Lawsuit Dropped: Meta vs. Bright Data for Selling Multitudes of Instagram Records

Meta has dropped its lawsuit against an Israeli web scraping company Bright Data, after losing a key claim in its case a few weeks ago. Beyond being just another case of web scraping, what made this case particularly interesting was that Meta was a Bright Data customer at one time. However, when Bright Data scraped Meta’s own data, the company sued. “This concession by Meta is a pivotal moment for Bright Data and the web scraping community. “Bright Data remains committed to keeping public web data freely accessible to everyone.

Meta, the social networking giant, has dropped its legal pursuit against Israeli web scraping company Bright Data after facing a significant setback in court. The company has a history of aggressively targeting firms that engage in web scraping activities on its platforms. However, the court recently ruled in favor of Bright Data on a breach of contract claim, stating that Meta failed to provide sufficient evidence to prove that the company scraped any non-public data. As a result, Meta has decided to withdraw its lawsuit, according to court filings.

What sets this case apart from others involving web scraping is that Bright Data was once a customer of Meta, providing them with data from e-commerce websites to build brand profiles on their platforms. But when Bright Data scraped data from Meta’s own websites, the company took legal action.

“This concession by Meta is a pivotal moment for Bright Data and the web scraping community. We are thrilled with the outcome of this case, solidifying public information is just that public,” said Or Lenchner, CEO of Bright Data, in an email with TechCrunch. “Bright Data remains committed to keeping public web data freely accessible to everyone. The internet was intended for everyone’s benefit and no single entity or person should claim they own it.”

The court found that Meta did not provide enough evidence to support their claim that Bright Data scraped non-public data through logged-in accounts. This highlights the issue of third-party firms collecting user data and then selling it to other companies for various purposes, such as market research and AI training.

Meta presented a dataset of 615 million records of Instagram data, which included users’ names, IDs, countries, post counts, bios, hashtags, followers, posts, profile images, business categories, emails, and more. However, the court did not believe this was enough evidence to prove that the data was collected through logged-in accounts.

Further, when Meta attempted to show that Bright Data had non-public information, the court ruled that this did not prove that the scraping was done through logged-in accounts, as the information could have been publicly accessible at an earlier time.

Moreover, the court disagreed with Meta’s argument that automated tools used to bypass access restrictions, like CAPTCHAs, were equivalent to accessing password-protected websites.

Despite Bright Data offering a “scraping browser” that automates logging into websites for data collection, the court did not find any evidence that it was used in this case specifically.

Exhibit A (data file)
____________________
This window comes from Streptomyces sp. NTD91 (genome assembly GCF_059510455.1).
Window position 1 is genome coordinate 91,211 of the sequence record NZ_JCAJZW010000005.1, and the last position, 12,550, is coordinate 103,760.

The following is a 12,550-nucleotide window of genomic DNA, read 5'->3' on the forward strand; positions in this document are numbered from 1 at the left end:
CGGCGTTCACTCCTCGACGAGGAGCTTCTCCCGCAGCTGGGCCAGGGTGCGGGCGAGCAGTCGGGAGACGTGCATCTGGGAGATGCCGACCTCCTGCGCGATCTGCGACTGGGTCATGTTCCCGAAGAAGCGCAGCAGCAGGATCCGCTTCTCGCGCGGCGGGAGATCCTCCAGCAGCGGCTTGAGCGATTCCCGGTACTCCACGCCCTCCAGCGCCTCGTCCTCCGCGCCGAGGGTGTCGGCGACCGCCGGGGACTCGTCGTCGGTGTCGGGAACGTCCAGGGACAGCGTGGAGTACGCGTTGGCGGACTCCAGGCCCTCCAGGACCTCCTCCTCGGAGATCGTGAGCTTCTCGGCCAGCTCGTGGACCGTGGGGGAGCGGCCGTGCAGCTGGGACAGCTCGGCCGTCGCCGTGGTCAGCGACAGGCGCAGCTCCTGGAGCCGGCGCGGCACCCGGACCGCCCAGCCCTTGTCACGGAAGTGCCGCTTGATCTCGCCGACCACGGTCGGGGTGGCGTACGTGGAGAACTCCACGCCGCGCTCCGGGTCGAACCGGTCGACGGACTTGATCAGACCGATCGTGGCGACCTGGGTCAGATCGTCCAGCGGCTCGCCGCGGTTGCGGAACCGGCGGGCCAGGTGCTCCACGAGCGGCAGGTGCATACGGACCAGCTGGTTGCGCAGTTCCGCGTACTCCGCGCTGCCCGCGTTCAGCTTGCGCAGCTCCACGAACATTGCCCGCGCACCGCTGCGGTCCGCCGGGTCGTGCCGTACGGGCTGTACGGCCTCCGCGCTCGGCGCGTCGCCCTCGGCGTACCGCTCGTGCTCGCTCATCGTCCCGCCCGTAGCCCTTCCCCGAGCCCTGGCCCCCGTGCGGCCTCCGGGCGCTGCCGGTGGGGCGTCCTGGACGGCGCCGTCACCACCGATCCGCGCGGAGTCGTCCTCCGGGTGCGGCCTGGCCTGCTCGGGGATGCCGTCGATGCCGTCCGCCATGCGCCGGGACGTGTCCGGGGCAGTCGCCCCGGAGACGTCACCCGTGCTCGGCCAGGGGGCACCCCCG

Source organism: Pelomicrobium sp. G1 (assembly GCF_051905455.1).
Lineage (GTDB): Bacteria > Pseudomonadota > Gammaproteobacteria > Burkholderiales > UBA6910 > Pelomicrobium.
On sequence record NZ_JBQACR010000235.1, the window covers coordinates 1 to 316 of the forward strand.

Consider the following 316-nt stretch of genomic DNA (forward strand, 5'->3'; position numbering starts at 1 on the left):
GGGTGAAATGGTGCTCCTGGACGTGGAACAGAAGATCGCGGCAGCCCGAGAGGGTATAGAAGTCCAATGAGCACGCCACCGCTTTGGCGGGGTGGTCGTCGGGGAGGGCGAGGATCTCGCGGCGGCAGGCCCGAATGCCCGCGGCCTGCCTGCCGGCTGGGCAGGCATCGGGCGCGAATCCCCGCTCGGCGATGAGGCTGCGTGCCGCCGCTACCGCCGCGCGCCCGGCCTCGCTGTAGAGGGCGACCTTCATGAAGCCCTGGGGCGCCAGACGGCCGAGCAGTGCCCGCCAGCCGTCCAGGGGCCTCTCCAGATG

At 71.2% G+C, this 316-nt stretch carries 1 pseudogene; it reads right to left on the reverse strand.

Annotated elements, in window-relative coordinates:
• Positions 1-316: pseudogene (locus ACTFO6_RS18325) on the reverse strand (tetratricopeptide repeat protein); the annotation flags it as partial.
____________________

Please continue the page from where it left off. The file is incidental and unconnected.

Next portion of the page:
Finally, the court found no evidence that Bright Data used their own Facebook and Instagram accounts for scraping, meaning they could not be held accountable by Meta’s terms of service and other legal policies.

This rare loss for Meta against the web scraping industry shows their consistent efforts to discourage the practice. However, they have been successful in other cases, such as their settlement in 2022 with two other firms, BrandTotal Ltd. and Unimania Inc., who agreed to a permanent injunction and to pay Meta a “significant financial sum.” Meta also settled with Massroot8 in 2020 and won a case against a clone site and scraping service in 2022, resulting in a permanent injunction.

While Meta’s case against another scraping-for-hire firm, Voyager Labs, is ongoing, Bright Data’s case was dismissed without a settlement. The company was not in agreement with Meta and believes that their terms do not apply to the scraping of public information while logged out of an account. They also state that this case upholds their right to do so, and Meta needs to provide better evidence of illegal scraping in court.

“This concession by Meta is a pivotal moment for Bright Data and the web scraping community. We are thrilled with the outcome of this case, solidifying public information is just that public,” said Or Lenchner, CEO of Bright Data, in an email with TechCrunch. “Bright Data remains committed to keeping public web data freely accessible to everyone. The internet was intended for everyone’s benefit and no single entity or person should claim they own it.”

Meta has not yet provided a comment on the dismissal of their lawsuit. The case was filed in the U.S. District Court in Northern California under case number 3:23-cv-00077-EMC.

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Ava Patel

Ava Patel is a cultural critic and commentator with a focus on literature and the arts. She is known for her thought-provoking essays and reviews, and has a talent for bringing new and diverse voices to the forefront of the cultural conversation.

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